Digital Gold Coin (DGC)
Whereas digital currencies like Bitcoin are nothing more than lines of computer code that are only valuable due to people’s trust in them, gold and other precious metals have a real tangible value that is the result of their utility. However, digital currencies are of course much easier to trade than physical precious metals. A previous article on this blog about the Glint app (that ultimately failed) has already reported on attempts to combine the advantages of both types of assets by issuing a kind of digital gold currency. The Digital Gold Coin (DGC) that was announced recently will be the next such endeavor that will undoubtedly receive much media hype in the coming weeks and months.
The Digital Gold Coin (DGC) is currently scheduled to make its entry onto the global crypto exchange market this coming October 10th. As a cryptocurrency, it will be under the supervision of the Dubai Multi-Commodities Centre (DMCC). News reports hail this new digital coin as the world’s first gold-backed cryptocurrency that is pegged to gold mine reserves.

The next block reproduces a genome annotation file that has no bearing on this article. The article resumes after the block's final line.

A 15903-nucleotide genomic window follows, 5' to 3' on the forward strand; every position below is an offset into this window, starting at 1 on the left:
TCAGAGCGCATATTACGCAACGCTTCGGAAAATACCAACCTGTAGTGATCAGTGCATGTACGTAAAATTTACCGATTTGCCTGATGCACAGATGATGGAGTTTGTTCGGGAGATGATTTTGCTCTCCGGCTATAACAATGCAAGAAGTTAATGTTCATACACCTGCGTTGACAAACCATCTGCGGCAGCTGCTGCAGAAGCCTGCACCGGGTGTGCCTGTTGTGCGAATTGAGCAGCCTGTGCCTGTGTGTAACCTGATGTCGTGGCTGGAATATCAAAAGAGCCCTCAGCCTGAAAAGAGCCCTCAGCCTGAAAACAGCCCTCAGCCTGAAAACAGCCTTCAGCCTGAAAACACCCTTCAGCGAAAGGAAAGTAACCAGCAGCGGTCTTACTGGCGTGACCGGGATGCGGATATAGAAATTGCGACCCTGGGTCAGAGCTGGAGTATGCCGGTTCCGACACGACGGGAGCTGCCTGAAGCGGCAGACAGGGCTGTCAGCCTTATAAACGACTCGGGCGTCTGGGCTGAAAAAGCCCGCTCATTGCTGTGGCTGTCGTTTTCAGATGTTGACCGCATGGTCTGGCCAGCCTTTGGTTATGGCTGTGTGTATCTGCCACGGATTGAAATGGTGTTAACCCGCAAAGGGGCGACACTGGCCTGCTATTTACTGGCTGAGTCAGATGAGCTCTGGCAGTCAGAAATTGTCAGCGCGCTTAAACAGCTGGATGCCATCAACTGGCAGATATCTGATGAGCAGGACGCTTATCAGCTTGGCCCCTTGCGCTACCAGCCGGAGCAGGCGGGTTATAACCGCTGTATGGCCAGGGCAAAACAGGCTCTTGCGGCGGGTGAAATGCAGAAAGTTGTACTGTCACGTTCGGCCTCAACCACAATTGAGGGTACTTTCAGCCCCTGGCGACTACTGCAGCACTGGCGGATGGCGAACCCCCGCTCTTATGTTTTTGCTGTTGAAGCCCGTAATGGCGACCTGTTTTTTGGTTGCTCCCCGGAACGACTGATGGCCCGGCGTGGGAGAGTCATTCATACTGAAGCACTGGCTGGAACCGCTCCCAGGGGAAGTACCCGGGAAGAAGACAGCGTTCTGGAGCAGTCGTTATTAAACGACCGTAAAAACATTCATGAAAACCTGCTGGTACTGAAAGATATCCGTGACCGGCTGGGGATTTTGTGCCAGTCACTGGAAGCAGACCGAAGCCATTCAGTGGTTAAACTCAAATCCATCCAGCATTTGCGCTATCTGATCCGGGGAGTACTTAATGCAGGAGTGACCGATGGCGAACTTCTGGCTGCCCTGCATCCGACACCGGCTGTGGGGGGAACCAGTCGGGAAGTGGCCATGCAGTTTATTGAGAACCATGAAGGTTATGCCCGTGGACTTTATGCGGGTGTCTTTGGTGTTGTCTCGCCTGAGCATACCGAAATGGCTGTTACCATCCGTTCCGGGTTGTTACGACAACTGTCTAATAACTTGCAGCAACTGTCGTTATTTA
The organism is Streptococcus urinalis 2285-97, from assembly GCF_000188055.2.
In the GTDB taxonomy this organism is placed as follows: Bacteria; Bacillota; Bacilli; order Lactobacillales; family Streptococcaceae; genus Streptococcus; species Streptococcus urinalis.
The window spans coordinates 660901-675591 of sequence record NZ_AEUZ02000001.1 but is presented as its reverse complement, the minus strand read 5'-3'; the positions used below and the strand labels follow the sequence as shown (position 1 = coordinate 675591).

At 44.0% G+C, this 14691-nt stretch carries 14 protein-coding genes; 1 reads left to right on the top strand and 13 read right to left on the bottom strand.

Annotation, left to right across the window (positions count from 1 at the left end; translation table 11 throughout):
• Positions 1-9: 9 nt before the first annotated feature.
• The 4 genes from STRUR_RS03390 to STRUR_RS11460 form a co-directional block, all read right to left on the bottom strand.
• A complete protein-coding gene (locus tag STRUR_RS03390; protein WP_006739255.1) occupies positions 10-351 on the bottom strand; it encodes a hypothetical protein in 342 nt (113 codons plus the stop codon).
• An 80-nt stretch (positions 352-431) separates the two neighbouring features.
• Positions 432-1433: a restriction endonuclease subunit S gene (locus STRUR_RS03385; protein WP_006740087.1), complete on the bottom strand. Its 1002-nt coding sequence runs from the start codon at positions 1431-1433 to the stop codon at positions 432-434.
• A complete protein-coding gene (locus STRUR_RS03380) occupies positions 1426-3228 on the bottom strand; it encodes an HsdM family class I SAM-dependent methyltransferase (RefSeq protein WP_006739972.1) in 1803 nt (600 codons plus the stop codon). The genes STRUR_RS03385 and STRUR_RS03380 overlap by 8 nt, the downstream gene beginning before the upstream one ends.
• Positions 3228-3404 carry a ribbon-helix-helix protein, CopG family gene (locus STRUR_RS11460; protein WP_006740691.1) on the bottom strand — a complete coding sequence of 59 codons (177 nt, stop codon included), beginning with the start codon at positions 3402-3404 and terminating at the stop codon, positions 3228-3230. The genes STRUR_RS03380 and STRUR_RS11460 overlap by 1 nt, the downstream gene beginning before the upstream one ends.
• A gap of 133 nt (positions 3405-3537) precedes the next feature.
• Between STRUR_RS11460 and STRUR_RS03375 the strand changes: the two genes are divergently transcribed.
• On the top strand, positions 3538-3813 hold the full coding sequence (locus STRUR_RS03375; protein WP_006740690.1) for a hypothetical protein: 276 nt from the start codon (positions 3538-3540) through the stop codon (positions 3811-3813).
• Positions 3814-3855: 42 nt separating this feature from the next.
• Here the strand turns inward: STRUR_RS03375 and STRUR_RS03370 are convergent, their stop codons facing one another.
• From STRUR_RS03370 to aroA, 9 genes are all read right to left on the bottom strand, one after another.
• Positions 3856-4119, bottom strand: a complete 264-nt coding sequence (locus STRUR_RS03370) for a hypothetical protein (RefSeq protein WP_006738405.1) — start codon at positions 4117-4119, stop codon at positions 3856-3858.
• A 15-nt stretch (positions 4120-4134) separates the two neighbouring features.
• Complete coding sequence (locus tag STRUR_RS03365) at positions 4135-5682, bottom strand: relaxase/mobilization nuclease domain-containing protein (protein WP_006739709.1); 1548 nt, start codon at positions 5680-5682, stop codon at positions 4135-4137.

According to the recent news announcements, the Digital Gold Coin will also be referred to as the Gold-Backed Coin. The gold mine reserves that the value of the coin will be tied to come from a network of over 95 different gold mines. It has been estimated that these mines will produce a collective output of approximately 3,000 tons of gold during the next ten years. The value of Digital Gold Coins that will be put into circulation during this time is supposed to maintain a 1-to-1 ratio with the real gold value of the mines’ gold production during the respective period.
Whether this will actually work in practice remains to be seen. Regardless of whether the Digital Gold Coin becomes a success story or joins the ranks of similar failed projects like Glint, I think it is fair to assume that more cryptocurrency projects linked to gold and other precious metals will attempt to succeed in the market during the coming years.